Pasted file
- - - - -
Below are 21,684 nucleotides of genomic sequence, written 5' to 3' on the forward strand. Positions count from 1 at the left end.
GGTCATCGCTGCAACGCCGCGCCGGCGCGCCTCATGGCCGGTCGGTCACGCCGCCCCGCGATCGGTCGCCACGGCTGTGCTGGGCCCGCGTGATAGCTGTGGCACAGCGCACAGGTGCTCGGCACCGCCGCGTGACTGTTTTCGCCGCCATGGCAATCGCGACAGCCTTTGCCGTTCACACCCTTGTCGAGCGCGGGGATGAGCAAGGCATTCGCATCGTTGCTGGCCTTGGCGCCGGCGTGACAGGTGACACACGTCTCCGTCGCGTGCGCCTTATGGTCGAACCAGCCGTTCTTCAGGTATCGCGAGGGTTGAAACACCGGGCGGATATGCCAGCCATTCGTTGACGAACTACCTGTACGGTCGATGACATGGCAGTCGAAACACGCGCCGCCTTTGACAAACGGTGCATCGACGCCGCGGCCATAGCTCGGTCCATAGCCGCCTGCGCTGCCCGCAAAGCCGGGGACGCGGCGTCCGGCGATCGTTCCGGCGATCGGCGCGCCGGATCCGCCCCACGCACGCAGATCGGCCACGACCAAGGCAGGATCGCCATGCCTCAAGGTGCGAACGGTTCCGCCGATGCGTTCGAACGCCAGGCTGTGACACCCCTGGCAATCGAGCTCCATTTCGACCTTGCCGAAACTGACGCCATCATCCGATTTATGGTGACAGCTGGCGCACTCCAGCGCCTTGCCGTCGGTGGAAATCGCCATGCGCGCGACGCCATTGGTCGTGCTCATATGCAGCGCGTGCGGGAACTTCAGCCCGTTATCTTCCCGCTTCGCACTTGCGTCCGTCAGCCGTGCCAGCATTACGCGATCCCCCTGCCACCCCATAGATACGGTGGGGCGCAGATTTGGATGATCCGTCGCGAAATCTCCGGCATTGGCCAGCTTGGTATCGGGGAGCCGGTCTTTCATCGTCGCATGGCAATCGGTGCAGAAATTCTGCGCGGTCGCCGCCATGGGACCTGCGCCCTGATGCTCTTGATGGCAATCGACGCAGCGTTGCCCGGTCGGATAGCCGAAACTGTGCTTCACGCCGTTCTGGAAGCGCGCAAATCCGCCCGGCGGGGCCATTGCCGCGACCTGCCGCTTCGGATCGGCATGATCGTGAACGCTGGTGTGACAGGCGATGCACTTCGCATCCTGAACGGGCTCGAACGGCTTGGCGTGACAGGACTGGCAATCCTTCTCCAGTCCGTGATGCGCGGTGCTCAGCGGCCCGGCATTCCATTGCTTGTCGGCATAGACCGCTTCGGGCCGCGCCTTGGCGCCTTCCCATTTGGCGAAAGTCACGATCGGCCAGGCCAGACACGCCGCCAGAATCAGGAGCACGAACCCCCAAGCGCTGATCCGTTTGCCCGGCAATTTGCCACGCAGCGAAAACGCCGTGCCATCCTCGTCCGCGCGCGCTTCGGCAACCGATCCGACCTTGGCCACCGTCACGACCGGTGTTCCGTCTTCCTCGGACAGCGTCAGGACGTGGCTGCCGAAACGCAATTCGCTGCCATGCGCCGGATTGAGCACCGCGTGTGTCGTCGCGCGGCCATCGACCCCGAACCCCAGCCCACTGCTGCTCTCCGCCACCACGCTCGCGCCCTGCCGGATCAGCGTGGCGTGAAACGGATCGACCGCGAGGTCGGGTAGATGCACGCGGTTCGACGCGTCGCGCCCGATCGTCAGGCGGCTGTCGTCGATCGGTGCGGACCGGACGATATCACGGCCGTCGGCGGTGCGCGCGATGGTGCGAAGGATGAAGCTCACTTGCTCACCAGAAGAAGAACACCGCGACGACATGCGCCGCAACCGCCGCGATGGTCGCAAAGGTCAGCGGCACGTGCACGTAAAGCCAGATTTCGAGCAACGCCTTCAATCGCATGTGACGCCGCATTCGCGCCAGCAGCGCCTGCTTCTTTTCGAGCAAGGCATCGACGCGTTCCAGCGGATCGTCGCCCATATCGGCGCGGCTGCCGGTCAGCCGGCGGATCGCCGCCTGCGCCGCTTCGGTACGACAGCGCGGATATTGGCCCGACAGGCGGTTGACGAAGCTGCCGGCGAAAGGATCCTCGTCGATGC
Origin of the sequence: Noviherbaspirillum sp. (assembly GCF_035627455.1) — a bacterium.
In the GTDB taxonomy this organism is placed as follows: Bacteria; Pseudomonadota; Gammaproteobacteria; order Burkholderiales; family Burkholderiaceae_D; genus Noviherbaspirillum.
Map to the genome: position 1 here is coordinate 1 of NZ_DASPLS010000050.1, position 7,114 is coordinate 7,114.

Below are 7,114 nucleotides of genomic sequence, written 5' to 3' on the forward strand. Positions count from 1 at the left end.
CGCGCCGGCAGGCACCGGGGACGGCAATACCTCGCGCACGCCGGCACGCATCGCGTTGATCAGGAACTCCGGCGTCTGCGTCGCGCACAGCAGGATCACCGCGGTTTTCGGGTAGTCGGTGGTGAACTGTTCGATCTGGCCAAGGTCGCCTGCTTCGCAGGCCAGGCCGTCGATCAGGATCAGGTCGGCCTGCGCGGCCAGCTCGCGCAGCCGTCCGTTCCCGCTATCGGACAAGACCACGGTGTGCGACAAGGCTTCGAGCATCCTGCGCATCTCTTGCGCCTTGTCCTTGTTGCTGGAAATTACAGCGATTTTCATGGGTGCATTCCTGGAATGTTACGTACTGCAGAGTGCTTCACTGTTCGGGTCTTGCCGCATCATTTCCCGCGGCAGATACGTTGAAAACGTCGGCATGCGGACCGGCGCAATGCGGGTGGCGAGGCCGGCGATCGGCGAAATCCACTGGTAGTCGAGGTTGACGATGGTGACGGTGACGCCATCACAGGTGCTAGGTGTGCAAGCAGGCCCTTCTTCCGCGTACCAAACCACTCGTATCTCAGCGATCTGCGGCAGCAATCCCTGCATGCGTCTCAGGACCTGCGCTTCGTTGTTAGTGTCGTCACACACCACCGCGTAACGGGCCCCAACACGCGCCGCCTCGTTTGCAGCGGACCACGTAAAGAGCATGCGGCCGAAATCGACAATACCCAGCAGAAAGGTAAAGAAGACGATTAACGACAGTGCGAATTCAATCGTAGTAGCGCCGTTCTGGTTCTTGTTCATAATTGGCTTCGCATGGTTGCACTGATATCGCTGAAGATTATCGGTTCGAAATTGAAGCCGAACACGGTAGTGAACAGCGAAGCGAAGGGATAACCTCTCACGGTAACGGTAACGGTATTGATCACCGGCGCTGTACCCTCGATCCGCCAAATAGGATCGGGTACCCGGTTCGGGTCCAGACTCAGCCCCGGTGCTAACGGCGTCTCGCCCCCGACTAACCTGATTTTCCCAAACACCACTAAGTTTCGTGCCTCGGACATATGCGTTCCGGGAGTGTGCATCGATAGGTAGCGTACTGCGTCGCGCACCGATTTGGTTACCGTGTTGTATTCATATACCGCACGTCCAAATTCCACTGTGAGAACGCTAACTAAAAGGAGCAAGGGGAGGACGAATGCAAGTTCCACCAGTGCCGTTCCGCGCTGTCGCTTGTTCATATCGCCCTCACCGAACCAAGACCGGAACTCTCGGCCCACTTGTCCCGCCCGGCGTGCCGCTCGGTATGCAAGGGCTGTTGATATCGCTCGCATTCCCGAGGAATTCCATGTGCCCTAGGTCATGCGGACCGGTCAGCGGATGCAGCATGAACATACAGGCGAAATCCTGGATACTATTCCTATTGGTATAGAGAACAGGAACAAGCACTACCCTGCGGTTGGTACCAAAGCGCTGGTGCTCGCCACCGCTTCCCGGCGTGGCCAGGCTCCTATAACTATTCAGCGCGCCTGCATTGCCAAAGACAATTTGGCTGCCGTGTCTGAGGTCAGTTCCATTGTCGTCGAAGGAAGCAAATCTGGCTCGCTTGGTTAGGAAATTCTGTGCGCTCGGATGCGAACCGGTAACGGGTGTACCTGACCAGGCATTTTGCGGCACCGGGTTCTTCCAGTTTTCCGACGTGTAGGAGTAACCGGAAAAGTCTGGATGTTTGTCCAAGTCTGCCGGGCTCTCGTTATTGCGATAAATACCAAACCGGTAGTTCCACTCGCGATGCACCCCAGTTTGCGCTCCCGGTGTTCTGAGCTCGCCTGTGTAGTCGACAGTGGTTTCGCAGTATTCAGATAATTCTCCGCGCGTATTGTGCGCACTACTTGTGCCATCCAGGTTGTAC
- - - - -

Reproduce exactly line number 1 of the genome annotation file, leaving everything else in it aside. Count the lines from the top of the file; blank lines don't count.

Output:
Below are 21,684 nucleotides of genomic sequence, written 5' to 3' on the forward strand. Positions count from 1 at the left end.